[Beowulf] Servers Too Hot? Intel Recommends a Luxurious Oil Bath

Robert G. Brown rgb at phy.duke.edu
Wed Sep 5 11:33:09 PDT 2012


On Wed, 5 Sep 2012, Jeff Johnson wrote:

> for nuke reactors) escapes me. If you combined the GreenRevolution
> approach with looping sea water to exchange the heat you would get
> pretty close to a PUE of 1. Especially if servers and their components
> were redesigned for submerged operation as the original article mentioned.

Personally, designing for immersion in salt water is, um, not a sane
choice.  Salt water has all of these annoying properties -- it's a good
conductor of electricity, it's corrosive as all hell, it is filled with
all of these really annoying animals and plants that like to grow on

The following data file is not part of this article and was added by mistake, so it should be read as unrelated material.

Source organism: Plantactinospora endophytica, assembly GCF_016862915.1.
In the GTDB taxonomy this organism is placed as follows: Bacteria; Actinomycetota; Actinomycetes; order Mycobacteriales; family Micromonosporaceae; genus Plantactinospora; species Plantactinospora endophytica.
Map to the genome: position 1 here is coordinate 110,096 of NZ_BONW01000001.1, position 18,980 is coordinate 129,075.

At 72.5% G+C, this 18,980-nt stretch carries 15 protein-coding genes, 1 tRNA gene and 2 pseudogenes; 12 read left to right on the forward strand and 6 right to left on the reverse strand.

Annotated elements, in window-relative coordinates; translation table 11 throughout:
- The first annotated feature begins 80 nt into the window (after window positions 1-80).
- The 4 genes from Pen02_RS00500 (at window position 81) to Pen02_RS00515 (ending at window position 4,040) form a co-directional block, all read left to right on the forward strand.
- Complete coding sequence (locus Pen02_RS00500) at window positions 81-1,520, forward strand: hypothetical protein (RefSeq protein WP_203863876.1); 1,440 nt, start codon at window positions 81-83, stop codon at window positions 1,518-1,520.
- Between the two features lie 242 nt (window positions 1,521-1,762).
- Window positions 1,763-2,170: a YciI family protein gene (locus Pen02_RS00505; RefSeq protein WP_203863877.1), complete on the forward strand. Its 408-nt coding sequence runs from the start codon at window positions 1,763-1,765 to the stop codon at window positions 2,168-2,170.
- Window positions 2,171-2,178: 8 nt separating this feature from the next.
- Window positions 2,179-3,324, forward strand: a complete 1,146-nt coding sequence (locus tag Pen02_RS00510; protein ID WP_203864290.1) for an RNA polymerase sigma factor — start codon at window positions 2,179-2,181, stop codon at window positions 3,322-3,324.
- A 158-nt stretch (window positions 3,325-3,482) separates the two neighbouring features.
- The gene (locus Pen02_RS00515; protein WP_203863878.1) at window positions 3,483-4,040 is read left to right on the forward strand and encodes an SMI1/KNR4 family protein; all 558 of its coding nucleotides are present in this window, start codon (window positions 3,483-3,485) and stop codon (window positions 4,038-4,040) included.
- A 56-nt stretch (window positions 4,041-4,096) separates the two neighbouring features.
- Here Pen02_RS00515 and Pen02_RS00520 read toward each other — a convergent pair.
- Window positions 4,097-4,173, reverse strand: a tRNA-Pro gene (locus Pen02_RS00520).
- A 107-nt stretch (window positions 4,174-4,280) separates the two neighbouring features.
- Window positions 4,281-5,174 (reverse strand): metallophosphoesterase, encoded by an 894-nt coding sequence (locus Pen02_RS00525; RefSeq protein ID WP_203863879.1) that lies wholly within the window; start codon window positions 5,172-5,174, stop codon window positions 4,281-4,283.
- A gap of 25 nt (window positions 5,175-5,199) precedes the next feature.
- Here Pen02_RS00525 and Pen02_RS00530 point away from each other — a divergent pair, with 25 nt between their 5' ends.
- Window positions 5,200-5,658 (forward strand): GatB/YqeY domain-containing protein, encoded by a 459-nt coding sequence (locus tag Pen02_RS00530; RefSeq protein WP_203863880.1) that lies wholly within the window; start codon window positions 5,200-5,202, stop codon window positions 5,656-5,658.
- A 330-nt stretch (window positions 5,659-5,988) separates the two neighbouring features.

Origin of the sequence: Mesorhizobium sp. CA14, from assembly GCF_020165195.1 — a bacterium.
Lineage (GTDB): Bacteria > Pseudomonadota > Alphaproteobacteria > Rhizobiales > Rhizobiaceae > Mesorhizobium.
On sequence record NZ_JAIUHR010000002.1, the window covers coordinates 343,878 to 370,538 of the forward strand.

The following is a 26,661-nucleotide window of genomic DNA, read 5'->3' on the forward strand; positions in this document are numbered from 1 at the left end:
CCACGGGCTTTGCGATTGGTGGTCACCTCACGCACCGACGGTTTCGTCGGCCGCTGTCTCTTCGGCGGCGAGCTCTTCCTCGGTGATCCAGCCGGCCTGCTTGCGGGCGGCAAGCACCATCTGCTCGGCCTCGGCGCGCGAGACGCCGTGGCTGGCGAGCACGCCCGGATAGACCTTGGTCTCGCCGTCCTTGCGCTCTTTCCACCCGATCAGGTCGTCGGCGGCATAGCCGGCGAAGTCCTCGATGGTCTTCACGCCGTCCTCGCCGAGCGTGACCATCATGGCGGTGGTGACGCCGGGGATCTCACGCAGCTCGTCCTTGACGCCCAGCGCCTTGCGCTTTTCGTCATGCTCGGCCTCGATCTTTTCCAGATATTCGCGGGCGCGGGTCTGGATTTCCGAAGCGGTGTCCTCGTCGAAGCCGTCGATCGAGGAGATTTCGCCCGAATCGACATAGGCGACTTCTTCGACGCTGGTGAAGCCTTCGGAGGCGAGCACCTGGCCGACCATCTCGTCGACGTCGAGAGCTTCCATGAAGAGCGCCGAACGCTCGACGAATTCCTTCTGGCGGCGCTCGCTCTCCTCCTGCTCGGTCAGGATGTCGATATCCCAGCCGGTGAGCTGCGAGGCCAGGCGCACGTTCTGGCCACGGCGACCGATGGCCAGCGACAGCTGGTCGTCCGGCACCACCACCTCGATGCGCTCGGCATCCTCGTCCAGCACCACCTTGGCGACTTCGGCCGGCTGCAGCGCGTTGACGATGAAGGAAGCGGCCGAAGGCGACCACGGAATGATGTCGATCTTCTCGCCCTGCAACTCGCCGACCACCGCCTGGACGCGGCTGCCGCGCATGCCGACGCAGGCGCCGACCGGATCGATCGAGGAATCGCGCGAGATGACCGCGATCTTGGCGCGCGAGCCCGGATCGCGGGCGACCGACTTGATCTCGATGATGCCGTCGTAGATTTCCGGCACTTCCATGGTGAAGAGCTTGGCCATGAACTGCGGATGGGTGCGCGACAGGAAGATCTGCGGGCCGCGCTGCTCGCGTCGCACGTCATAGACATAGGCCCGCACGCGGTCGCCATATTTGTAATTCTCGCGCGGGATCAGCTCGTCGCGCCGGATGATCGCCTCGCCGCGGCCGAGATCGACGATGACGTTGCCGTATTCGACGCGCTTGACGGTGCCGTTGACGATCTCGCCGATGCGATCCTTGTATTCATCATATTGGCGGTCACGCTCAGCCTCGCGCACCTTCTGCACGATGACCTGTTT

warm surfaces especially, and the pressure increases as you descend in
it at 1 atmosphere per 10 meters) (to name four, two of which I have to
deal with on a regular basis just maintaining a boat that sits on the
surface in salt water for a week.  I'm guessing barnacles would
interfere with heat transport...;-)

However, using seawater in the pacific to dump heat into carried there
by cooling fluid (e.g.) is quite reasonable.

    rgb

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Robert G. Brown	                       http://www.phy.duke.edu/~rgb/
Duke University Dept. of Physics, Box 90305
Durham, N.C. 27708-0305
Phone: 1-919-660-2567  Fax: 919-660-2525     email:rgb at phy.duke.edu




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